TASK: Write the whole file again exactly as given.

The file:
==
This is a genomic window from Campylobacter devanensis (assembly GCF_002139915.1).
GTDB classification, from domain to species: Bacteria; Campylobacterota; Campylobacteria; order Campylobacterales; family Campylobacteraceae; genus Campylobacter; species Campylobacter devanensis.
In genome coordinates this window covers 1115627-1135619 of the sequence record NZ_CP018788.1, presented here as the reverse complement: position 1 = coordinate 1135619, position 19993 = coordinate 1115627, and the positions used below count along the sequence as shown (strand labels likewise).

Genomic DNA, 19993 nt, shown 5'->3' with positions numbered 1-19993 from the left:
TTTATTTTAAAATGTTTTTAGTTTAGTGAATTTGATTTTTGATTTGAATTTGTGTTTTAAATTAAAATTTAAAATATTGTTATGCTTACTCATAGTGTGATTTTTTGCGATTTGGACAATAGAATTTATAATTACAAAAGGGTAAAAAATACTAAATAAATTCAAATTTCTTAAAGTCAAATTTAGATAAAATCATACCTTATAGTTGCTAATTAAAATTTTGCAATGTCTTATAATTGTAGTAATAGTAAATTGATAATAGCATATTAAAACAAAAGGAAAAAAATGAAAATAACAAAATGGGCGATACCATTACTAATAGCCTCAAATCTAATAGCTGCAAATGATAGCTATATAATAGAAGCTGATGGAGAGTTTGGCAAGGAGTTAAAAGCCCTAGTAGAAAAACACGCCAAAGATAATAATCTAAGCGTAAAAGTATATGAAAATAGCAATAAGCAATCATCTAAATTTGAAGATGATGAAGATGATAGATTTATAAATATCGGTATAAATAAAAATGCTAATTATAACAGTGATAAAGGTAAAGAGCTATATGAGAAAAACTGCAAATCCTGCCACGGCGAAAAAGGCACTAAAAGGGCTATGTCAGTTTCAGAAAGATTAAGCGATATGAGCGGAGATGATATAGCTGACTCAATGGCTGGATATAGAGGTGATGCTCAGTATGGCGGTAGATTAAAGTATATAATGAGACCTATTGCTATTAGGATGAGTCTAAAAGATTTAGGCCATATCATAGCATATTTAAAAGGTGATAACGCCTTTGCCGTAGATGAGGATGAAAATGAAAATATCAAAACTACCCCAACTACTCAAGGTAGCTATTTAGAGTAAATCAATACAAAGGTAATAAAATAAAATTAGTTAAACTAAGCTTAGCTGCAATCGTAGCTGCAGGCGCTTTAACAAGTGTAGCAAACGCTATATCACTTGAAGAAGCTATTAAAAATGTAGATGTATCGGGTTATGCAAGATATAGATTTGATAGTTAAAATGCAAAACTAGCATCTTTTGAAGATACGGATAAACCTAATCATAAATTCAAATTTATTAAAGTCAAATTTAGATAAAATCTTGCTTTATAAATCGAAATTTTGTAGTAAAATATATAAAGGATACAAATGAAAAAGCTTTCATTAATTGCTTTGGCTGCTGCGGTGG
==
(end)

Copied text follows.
This is a genomic window from Campylobacter devanensis (assembly GCF_002139915.1).
GTDB classification, from domain to species: Bacteria; Campylobacterota; Campylobacteria; order Campylobacterales; family Campylobacteraceae; genus Campylobacter; species Campylobacter devanensis.
In genome coordinates this window covers 1115627-1135619 of the sequence record NZ_CP018788.1, presented here as the reverse complement: position 1 = coordinate 1135619, position 19993 = coordinate 1115627, and the positions used below count along the sequence as shown (strand labels likewise).

Genomic DNA, 19993 nt, shown 5'->3' with positions numbered 1-19993 from the left:
TTTATTTTAAAATGTTTTTAGTTTAGTGAATTTGATTTTTGATTTGAATTTGTGTTTTAAATTAAAATTTAAAATATTGTTATGCTTACTCATAGTGTGATTTTTTGCGATTTGGACAATAGAATTTATAATTACAAAAGGGTAAAAAATACTAAATAAATTCAAATTTCTTAAAGTCAAATTTAGATAAAATCATACCTTATAGTTGCTAATTAAAATTTTGCAATGTCTTATAATTGTAGTAATAGTAAATTGATAATAGCATATTAAAACAAAAGGAAAAAAATGAAAATAACAAAATGGGCGATACCATTACTAATAGCCTCAAATCTAATAGCTGCAAATGATAGCTATATAATAGAAGCTGATGGAGAGTTTGGCAAGGAGTTAAAAGCCCTAGTAGAAAAACACGCCAAAGATAATAATCTAAGCGTAAAAGTATATGAAAATAGCAATAAGCAATCATCTAAATTTGAAGATGATGAAGATGATAGATTTATAAATATCGGTATAAATAAAAATGCTAATTATAACAGTGATAAAGGTAAAGAGCTATATGAGAAAAACTGCAAATCCTGCCACGGCGAAAAAGGCACTAAAAGGGCTATGTCAGTTTCAGAAAGATTAAGCGATATGAGCGGAGATGATATAGCTGACTCAATGGCTGGATATAGAGGTGATGCTCAGTATGGCGGTAGATTAAAGTATATAATGAGACCTATTGCTATTAGGATGAGTCTAAAAGATTTAGGCCATATCATAGCATATTTAAAAGGTGATAACGCCTTTGCCGTAGATGAGGATGAAAATGAAAATATCAAAACTACCCCAACTACTCAAGGTAGCTATTTAGAGTAAATCAATACAAAGGTAATAAAATAAAATTAGTTAAACTAAGCTTAGCTGCAATCGTAGCTGCAGGCGCTTTAACAAGTGTAGCAAACGCTATATCACTTGAAGAAGCTATTAAAAATGTAGATGTATCGGGTTATGCAAGATATAGATTTGATAGTTAAAATGCAAAACTAGCATCTTTTGAAGATACGGATAAACCTAATCATAAATTCAAATTTATTAAAGTCAAATTTAGATAAAATCTTGCTTTATAAATCGAAATTTTGTAGTAAAATATATAAAGGATACAAATGAAAAAGCTTTCATTAATTGCTTTGGCTGCTGCGGTGG